This series covers sysadmin basics. The first article explains how to approach alerting and on-call rotations as a sysadmin. In the second article, I discuss how to automate yourself out of a job, and in the third, I explain why and how you should use tickets. The fourth article covers some of the fundamentals of patch management under Linux, and the fifth and final article describes the overall sysadmin career path and the attributes that might make you a "senior sysadmin" instead of a "sysadmin" or "junior sysadmin", along with some tips on how to level up.Sysadmin 101: Alerting
In this first article, I cover on-call alerting. Like with any job title, the responsibilities given to sysadmins, DevOps and Site Reliability Engineers may differ, and in some cases, they may not involve any kind of 24x7 on-call duties, if you're lucky. For everyone else, though, there are many ways to organize on-call alerting, and there also are many ways to shoot yourself in the foot.Sysadmin 101: Automation
Here we cover systems administrator fundamentals. These days, DevOps has made even the job title "systems administrator" seem a bit archaic, much like the "systems analyst" title it replaced. These DevOps positions are rather different from sysadmin jobs in the past. They have a much larger emphasis on software development far beyond basic shell scripting, and as a result, they often are filled by people with software development backgrounds without much prior sysadmin experience. In the past, a sysadmin would enter the role at a junior level and be mentored by a senior sysadmin on the team, but in many cases currently, companies go quite a while with cloud outsourcing before their first DevOps hire. As a result, the DevOps engineer might be thrust into the role at a junior level with no mentor around apart from search engines and Stack Overflow posts.Go to Full Article
Katherine Druckman and Doc Searls talk to Bryan Lunduke about Linux and humanity.
Feral Interactive Bringing DiRT 4 to Linux in 2019, Chrome 71 Blocks Ads on Abusive Sites, New Linux Malware Families Discovered, The Linux Foundation Launches the Automated Compliance Tooling Project, and GNU Guix and GuixSD 0.16.0 Released
News briefs for December 7, 2018.
Feral Interactive announced this morning that DiRT 4 is coming to Linux and macOS in 2019. The all-terrain motorsport game was originally developed by Codemaster and boasts a fleet of more than 50 rally cars, buggies, trucks and crosskarts. And, for the first time in the history of the franchise, players can create their own rally routes. You can view the trailer here.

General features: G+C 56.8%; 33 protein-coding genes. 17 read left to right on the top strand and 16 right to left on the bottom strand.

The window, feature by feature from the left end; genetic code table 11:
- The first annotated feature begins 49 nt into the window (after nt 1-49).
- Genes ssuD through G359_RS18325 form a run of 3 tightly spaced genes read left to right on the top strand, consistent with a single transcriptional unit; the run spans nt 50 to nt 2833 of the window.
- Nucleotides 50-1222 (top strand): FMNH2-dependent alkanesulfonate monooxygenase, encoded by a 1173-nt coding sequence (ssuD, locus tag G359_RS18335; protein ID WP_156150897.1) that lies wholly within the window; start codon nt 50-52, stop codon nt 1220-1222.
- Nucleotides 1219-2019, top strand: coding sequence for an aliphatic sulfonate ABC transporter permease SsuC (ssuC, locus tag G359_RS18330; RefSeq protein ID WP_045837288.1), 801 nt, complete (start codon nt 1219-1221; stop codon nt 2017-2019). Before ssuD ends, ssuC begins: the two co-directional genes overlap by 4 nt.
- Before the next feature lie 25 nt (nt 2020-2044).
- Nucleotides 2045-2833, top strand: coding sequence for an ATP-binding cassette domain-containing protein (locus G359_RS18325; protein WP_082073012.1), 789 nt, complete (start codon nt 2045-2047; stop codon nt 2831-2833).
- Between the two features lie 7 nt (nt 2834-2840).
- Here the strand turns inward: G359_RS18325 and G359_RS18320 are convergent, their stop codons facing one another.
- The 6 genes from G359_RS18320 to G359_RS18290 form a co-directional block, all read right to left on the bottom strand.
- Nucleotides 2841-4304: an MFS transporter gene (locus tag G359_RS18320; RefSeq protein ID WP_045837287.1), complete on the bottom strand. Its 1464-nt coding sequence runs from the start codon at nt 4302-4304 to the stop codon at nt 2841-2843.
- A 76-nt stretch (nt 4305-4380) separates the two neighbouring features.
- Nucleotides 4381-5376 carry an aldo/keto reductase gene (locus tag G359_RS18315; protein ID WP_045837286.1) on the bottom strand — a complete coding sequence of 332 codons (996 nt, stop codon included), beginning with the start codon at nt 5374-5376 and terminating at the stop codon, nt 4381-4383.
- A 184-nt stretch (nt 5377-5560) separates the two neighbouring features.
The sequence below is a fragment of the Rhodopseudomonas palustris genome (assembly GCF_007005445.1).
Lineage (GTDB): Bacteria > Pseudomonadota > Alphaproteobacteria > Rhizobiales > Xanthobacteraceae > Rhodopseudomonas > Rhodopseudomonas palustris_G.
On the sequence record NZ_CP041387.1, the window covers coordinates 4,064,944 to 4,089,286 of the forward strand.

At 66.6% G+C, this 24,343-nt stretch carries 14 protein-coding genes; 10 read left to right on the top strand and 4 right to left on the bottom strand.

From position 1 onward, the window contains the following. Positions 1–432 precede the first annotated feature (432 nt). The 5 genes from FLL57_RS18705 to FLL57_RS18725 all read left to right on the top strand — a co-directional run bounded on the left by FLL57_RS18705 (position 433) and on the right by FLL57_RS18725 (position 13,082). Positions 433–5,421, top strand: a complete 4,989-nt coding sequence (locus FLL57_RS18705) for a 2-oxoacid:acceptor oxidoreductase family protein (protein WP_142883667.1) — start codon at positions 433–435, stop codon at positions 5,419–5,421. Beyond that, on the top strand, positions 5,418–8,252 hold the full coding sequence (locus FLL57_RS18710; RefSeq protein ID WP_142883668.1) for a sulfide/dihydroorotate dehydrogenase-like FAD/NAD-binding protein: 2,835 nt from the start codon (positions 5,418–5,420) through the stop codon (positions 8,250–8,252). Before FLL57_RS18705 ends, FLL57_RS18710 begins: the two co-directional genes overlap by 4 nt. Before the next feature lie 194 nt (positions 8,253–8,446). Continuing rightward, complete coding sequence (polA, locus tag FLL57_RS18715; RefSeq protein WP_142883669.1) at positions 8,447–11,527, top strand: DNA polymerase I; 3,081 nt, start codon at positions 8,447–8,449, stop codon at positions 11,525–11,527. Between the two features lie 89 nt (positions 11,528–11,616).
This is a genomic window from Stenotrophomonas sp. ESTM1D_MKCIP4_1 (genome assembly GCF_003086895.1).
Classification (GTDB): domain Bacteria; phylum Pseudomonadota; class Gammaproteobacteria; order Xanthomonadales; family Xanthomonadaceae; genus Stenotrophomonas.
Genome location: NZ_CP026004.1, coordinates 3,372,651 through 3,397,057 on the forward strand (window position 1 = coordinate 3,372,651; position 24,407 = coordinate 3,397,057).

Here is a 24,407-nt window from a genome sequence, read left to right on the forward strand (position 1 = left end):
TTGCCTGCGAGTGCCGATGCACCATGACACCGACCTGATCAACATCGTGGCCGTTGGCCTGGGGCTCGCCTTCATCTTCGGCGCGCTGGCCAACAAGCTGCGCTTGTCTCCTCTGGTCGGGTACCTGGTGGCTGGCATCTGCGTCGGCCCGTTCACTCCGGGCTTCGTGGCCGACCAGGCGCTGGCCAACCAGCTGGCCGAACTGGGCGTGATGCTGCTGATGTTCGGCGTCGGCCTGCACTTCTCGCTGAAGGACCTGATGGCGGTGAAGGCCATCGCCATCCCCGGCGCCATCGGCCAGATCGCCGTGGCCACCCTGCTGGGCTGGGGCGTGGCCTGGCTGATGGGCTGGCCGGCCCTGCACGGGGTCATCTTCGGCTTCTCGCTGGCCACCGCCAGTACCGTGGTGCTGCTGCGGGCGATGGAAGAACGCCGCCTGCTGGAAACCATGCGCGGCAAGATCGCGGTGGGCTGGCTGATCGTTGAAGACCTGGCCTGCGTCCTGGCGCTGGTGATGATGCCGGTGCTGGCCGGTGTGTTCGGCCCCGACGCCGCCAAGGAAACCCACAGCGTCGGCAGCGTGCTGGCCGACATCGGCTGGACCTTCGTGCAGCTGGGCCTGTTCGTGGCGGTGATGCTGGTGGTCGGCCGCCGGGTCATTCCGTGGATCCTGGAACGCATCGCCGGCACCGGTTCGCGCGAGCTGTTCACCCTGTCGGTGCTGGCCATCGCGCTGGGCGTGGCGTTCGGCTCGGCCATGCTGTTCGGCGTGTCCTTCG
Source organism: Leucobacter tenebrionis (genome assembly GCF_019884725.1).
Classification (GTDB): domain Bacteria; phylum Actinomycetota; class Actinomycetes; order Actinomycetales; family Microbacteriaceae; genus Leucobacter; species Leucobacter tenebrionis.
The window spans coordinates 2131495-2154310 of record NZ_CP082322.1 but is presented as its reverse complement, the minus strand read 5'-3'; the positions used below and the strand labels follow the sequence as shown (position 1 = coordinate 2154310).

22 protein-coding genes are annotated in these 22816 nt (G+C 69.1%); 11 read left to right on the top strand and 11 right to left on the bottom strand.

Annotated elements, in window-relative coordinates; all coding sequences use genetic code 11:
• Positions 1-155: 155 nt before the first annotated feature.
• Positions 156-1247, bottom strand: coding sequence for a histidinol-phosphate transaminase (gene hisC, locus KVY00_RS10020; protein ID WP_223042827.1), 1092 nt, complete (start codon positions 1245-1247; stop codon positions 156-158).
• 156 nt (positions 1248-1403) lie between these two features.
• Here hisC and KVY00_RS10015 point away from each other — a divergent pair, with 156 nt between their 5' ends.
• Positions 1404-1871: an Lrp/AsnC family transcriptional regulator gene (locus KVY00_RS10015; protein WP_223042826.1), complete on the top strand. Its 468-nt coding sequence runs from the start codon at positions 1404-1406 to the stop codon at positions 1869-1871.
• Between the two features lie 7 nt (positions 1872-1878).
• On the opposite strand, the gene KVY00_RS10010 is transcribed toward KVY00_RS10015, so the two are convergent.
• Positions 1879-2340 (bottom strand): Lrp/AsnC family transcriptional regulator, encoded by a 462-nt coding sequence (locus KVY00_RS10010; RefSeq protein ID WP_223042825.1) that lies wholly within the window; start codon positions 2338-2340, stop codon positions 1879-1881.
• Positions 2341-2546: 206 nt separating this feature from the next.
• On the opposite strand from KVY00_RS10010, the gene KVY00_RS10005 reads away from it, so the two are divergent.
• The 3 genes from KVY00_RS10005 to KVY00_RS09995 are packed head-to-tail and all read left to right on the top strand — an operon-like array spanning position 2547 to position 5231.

Newly released Chrome 71 "now blocks ads on 'abusive' sites that consistently trick users with fake system warnings, non-functional 'close' buttons and other bogus content that steers you to ads and landing pages. The sites themselves won't lose access the moment Google marks them abusive, but they'll have 30 days to clean up their acts." According to Engadget, Chrome 71 has other additional safeguards, and it's available now for Linux, Mac and Windows. It'll be rolling out to Android and iOS users in the coming weeks.
Cyber-security company ESET has discovered 21 "new" Linux malware families, and all of them "operate in the same manner, as trojanized versions of the OpenSSH client". ZDNet reports that "They are developed as second-stage tools to be deployed in more complex 'botnet' schemes. Attackers would compromise a Linux system, usually a server, and then replace the legitimate OpenSSH installation with one of the trojanized versions. ESET said that '18 out of the 21 families featured a credential-stealing feature, making it possible to steal passwords and/or keys' and '17 out of the 21 families featured a backdoor mode, allowing the attacker a stealthy and persistent way to connect back to the compromised machine.'"
The Linux Foundation has launched the Automated Compliance Tooling (ACT) project in order to help companies comply with open-source licensing requirements. Kate Stewart, Senior Director of Strategic Programs at The Linux Foundation, says, "There are numerous open source compliance tooling projects but the majority are unfunded and have limited scope to build out robust usability or advanced features. We have also heard from many organizations that the tools that do exist do not meet their current needs. Forming a neutral body under The Linux Foundation to work on these issues will allow us to increase funding and support for the compliance tooling development community."